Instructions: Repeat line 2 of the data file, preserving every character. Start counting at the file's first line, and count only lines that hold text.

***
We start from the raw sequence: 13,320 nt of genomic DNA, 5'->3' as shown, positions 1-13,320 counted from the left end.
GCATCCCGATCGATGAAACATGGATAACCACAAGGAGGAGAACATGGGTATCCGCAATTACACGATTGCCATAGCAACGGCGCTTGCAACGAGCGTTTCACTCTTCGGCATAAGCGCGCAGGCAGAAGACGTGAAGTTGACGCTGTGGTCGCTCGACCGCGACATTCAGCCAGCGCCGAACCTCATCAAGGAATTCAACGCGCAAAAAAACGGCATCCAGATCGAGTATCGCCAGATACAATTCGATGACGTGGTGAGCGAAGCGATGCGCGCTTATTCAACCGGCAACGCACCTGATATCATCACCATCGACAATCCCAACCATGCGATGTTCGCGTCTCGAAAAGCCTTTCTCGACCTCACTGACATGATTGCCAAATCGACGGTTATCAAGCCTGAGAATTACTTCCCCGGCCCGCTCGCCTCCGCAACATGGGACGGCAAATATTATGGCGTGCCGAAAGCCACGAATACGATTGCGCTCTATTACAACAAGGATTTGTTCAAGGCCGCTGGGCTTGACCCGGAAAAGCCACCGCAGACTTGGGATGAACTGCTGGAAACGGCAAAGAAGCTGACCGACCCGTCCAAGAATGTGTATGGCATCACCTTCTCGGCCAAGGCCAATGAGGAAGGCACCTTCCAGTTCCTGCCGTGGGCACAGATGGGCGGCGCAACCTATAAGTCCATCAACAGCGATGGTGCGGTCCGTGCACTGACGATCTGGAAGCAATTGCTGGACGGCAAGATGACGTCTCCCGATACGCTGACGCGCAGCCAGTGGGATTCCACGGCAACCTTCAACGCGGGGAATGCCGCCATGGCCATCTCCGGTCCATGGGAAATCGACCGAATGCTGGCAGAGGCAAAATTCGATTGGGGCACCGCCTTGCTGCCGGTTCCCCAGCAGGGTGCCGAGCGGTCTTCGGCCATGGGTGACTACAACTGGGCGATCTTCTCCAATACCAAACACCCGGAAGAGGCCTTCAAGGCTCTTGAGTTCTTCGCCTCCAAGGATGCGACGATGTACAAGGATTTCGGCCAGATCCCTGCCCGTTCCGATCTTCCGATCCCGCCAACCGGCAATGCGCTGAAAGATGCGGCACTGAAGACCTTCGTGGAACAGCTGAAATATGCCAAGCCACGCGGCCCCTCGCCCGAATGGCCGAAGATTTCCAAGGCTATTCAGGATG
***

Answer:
GCATCCCGATCGATGAAACATGGATAACCACAAGGAGGAGAACATGGGTATCCGCAATTACACGATTGCCATAGCAACGGCGCTTGCAACGAGCGTTTCACTCTTCGGCATAAGCGCGCAGGCAGAAGACGTGAAGTTGACGCTGTGGTCGCTCGACCGCGACATTCAGCCAGCGCCGAACCTCATCAAGGAATTCAACGCGCAAAAAAACGGCATCCAGATCGAGTATCGCCAGATACAATTCGATGACGTGGTGAGCGAAGCGATGCGCGCTTATTCAACCGGCAACGCACCTGATATCATCACCATCGACAATCCCAACCATGCGATGTTCGCGTCTCGAAAAGCCTTTCTCGACCTCACTGACATGATTGCCAAATCGACGGTTATCAAGCCTGAGAATTACTTCCCCGGCCCGCTCGCCTCCGCAACATGGGACGGCAAATATTATGGCGTGCCGAAAGCCACGAATACGATTGCGCTCTATTACAACAAGGATTTGTTCAAGGCCGCTGGGCTTGACCCGGAAAAGCCACCGCAGACTTGGGATGAACTGCTGGAAACGGCAAAGAAGCTGACCGACCCGTCCAAGAATGTGTATGGCATCACCTTCTCGGCCAAGGCCAATGAGGAAGGCACCTTCCAGTTCCTGCCGTGGGCACAGATGGGCGGCGCAACCTATAAGTCCATCAACAGCGATGGTGCGGTCCGTGCACTGACGATCTGGAAGCAATTGCTGGACGGCAAGATGACGTCTCCCGATACGCTGACGCGCAGCCAGTGGGATTCCACGGCAACCTTCAACGCGGGGAATGCCGCCATGGCCATCTCCGGTCCATGGGAAATCGACCGAATGCTGGCAGAGGCAAAATTCGATTGGGGCACCGCCTTGCTGCCGGTTCCCCAGCAGGGTGCCGAGCGGTCTTCGGCCATGGGTGACTACAACTGGGCGATCTTCTCCAATACCAAACACCCGGAAGAGGCCTTCAAGGCTCTTGAGTTCTTCGCCTCCAAGGATGCGACGATGTACAAGGATTTCGGCCAGATCCCTGCCCGTTCCGATCTTCCGATCCCGCCAACCGGCAATGCGCTGAAAGATGCGGCACTGAAGACCTTCGTGGAACAGCTGAAATATGCCAAGCCACGCGGCCCCTCGCCCGAATGGCCGAAGATTTCCAAGGCTATTCAGGATG